Leak Testers for the Space Age
50 Years ago last month we watched with awe as Apollo 11 blasted into space with the objective of placing the first human beings on the moon. We watched as engineers and astronauts flipped switches and computers responded to every command as if by magic. We wondered what kind of immensely powerful computer was required to multi-task so many events and perform such complicated calculations – it must be so advanced we thought. Well not quite, at least not in today’s terms.
In fact the, Apollo Guidance Computer (AGC) had far less computing power than today’s smartphones. What’s more the processor developed for the first IBM PC, the 8088 chip, had 8 times more memory than the 2K in the AGC. Thinking about this, I realized that the computing power in any Uson leak tester is powerful enough to put a man on the moon ( in theory). That sounds amazing, but so what you might say, you could do it with a smart-phone and still have enough juice left over to watch your favorite movie.
So what does all that power do for our leak testers?
Our more sophisticated leak testers like Optima vT and Vector can perform multi step leak and flow test sequences, jump from step to step based upon conditional outcomes, make decisions upon those outcomes and communicate back and forth with external devices. They can encrypt data, store it to remote network domains, protect it from intentional corruption, and analyze it to present it in an easy to understand graphical manner.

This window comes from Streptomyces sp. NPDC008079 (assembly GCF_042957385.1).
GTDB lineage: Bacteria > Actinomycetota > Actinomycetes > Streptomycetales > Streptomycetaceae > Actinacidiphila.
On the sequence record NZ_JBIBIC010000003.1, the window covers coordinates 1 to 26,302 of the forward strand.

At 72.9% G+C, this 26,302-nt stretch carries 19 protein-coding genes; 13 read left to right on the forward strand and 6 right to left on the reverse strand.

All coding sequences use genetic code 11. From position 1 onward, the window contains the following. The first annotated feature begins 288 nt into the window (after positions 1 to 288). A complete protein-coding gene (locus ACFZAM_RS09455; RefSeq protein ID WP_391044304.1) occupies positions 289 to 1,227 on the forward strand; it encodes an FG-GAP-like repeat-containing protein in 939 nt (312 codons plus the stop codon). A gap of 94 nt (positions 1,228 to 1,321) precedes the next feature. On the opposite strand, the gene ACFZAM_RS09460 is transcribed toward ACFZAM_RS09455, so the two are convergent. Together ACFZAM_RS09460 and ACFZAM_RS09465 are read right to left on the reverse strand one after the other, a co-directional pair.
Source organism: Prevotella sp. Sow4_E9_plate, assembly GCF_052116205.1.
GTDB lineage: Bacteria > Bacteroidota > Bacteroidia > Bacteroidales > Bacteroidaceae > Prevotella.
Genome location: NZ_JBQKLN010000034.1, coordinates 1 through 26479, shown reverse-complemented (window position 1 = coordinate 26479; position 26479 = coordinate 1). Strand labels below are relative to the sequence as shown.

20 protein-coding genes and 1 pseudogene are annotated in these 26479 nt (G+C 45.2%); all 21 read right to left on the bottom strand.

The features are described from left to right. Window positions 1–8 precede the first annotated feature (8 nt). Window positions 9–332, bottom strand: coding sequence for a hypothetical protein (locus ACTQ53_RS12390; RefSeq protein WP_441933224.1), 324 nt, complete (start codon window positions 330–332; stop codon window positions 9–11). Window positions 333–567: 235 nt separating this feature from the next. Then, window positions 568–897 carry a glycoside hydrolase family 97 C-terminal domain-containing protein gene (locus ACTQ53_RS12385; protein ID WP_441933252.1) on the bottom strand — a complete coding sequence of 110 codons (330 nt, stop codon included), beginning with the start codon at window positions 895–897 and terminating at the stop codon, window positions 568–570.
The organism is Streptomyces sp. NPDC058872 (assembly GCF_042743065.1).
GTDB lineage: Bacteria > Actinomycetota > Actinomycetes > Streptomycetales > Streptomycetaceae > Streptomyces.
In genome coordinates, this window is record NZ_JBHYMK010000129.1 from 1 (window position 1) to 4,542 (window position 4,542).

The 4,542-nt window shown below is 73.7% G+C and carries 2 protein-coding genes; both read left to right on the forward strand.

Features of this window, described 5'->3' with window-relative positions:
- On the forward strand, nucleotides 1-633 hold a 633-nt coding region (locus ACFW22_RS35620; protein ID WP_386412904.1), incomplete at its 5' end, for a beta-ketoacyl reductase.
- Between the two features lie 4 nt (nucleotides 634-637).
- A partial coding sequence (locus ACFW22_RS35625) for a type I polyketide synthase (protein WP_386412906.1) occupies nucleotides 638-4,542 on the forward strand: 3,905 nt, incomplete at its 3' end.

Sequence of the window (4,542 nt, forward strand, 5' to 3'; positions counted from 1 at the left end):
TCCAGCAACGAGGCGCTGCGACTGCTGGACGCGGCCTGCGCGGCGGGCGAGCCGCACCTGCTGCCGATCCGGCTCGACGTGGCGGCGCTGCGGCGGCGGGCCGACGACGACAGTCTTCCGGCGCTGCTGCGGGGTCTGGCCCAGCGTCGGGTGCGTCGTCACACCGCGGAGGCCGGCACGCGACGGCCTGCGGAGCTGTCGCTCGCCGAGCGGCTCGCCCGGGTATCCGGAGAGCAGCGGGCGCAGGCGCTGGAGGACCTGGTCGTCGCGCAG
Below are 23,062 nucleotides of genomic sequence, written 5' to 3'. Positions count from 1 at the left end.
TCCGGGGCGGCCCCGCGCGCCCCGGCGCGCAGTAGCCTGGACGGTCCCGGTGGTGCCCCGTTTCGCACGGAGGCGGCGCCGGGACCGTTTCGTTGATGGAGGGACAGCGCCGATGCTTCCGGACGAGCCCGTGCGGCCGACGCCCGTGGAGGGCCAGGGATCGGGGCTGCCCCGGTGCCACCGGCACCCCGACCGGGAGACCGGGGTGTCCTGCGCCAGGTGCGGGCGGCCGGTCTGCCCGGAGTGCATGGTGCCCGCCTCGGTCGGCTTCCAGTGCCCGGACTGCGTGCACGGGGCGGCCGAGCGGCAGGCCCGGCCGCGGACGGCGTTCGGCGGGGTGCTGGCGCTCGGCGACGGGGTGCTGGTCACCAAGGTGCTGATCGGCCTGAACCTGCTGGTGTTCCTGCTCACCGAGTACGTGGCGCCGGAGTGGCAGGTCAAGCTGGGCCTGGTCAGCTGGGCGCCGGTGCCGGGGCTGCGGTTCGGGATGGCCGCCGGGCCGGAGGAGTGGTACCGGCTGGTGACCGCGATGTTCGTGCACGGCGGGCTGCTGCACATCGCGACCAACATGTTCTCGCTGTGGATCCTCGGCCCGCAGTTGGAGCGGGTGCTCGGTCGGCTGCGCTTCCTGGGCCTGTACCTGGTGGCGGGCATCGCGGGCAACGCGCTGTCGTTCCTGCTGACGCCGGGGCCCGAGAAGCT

Multi-channel leak testers like Optima vT and Vector are true masters of multi-tasking. Custom pneumatic circuits, digital I/O, powerful OS and software enable them to take on the toughest challenges. For example see OptimavT and ISO 80369 Small Bore Connectors Standards .
Raptor with its remote user interface and portable device compatibility not only has the computing power but it also features Uson’s Stallion Valve block with a 50,000,000 cycle life expectancy.
Many innovations that kick started product development came from the golden age of space exploration – memory foam, freeze drying, infra-red thermometers, and, yes, invisible braces to name but a few. The need for more powerful data processing is certainly one of the “innovations of necessity”. It has driven the development of the personal computer, something that some thought would be a lame duck. Now we are well and truly into the second great age of space travel, who knows what we’ll be talking about in 50 years time.